It is unlikely that this tool will be updated to support Framework 2.0 since Microsoft will introduce Visual WebDeveloper 2005 Express Edition for that – which can be obtained for free during the first year of its introduction.

Snippet Compiler

This is a useful tool to perform compilation of C# and VB program – supports compiling codebehind file and will perform verification against the aspx file. It contains a limited IntelliSense – capable of only showing options for original classes, not for variables or derived objects. It has the capability of importing Visual Studio Projects.

You can also add references to your new library (DLL). The file will be locked if it is referenced, so you will need to remove the reference and shutdown the snippet compiler and restart if you want to compile the library.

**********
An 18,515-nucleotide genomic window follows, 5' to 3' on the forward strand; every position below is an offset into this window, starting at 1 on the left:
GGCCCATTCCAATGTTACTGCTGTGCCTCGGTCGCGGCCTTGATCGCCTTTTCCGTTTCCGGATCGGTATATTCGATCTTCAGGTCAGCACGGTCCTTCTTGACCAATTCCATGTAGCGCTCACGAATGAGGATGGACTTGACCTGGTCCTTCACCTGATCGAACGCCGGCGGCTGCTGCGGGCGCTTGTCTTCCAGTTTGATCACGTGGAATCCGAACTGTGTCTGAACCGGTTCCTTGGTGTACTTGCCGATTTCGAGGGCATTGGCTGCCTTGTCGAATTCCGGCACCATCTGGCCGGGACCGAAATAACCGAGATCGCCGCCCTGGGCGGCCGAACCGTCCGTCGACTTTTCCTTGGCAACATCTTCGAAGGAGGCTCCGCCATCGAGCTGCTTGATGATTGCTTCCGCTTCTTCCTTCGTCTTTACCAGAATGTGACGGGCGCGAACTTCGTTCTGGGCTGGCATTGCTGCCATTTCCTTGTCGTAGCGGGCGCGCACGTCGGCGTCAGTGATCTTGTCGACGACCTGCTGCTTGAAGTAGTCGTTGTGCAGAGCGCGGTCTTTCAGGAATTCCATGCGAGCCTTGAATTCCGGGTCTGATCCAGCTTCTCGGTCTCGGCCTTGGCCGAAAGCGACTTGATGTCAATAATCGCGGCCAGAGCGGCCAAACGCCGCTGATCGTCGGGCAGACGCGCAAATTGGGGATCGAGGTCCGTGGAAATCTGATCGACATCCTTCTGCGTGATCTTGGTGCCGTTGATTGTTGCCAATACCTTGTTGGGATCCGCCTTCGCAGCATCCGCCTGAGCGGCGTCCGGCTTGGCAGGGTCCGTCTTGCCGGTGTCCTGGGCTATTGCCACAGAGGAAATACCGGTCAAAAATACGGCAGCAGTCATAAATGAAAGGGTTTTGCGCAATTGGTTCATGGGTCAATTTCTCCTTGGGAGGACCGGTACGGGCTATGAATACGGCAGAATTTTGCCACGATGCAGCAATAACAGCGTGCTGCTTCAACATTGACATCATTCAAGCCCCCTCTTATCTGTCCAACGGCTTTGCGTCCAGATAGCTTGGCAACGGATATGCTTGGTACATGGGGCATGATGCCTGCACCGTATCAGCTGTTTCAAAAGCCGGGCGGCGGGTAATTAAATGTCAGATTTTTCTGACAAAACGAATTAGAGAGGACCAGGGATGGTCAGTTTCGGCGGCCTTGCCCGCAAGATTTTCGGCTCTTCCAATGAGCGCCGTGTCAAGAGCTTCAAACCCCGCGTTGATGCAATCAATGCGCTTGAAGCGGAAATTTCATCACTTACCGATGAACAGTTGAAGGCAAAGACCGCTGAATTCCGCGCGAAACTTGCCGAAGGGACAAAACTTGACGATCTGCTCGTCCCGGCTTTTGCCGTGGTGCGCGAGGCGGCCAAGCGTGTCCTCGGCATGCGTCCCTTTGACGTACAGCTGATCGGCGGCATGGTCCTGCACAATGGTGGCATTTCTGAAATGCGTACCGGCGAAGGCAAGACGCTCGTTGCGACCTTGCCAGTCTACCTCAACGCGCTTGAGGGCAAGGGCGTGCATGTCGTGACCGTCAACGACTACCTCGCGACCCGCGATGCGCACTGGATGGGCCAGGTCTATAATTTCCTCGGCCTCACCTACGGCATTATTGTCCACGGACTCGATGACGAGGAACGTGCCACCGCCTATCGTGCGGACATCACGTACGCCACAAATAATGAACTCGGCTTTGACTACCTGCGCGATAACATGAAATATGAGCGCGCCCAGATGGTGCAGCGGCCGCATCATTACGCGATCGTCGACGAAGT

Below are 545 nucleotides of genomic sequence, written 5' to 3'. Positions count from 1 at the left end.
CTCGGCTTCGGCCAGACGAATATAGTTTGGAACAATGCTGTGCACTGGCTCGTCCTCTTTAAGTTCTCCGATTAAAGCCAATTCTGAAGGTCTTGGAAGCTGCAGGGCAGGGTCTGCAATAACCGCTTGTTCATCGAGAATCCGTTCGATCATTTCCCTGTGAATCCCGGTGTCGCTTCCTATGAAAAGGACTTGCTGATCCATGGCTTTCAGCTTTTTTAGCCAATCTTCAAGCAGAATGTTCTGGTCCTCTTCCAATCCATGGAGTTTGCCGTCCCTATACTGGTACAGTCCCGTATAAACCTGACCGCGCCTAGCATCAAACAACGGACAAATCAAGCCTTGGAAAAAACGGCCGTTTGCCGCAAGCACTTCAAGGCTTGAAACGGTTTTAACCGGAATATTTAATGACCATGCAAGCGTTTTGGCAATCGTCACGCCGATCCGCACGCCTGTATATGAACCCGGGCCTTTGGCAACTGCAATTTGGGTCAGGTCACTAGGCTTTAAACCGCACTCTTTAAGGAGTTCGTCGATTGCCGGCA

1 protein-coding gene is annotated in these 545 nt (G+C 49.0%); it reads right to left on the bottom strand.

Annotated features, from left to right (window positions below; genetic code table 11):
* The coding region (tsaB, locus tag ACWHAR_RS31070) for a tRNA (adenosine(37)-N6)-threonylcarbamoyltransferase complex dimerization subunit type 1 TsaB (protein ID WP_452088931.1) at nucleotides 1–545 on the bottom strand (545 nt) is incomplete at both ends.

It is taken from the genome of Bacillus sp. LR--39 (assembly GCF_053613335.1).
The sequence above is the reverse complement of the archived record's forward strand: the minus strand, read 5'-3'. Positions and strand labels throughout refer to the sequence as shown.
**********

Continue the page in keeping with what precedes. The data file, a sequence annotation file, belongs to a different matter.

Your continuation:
Nevertheless, it is still a good utility for formatting and compilation. It provides an option to import a Visual Studio project, which is good if you have access to the source code but do not have Visual Studio handy. Unfortunately, at the time of writing does not recognize some of the newer classes in Framework 2.0 (there is a separate version for 1.1 and 2.0 but the version 2.0 still does not recognize some of the newer classes – probably because it was written while 2.0 was still in Beta).

The tool is available from The following is the snapshot of the tool:


This is a free dotNet IDE that started with support for C# only but it has since extended its support into Visual Basic. It comes with a lot of features you can see in Visual Studio. It can be used for designing WinForm program, Console programs and console programs. It does not provide a design interface for ASP.Net.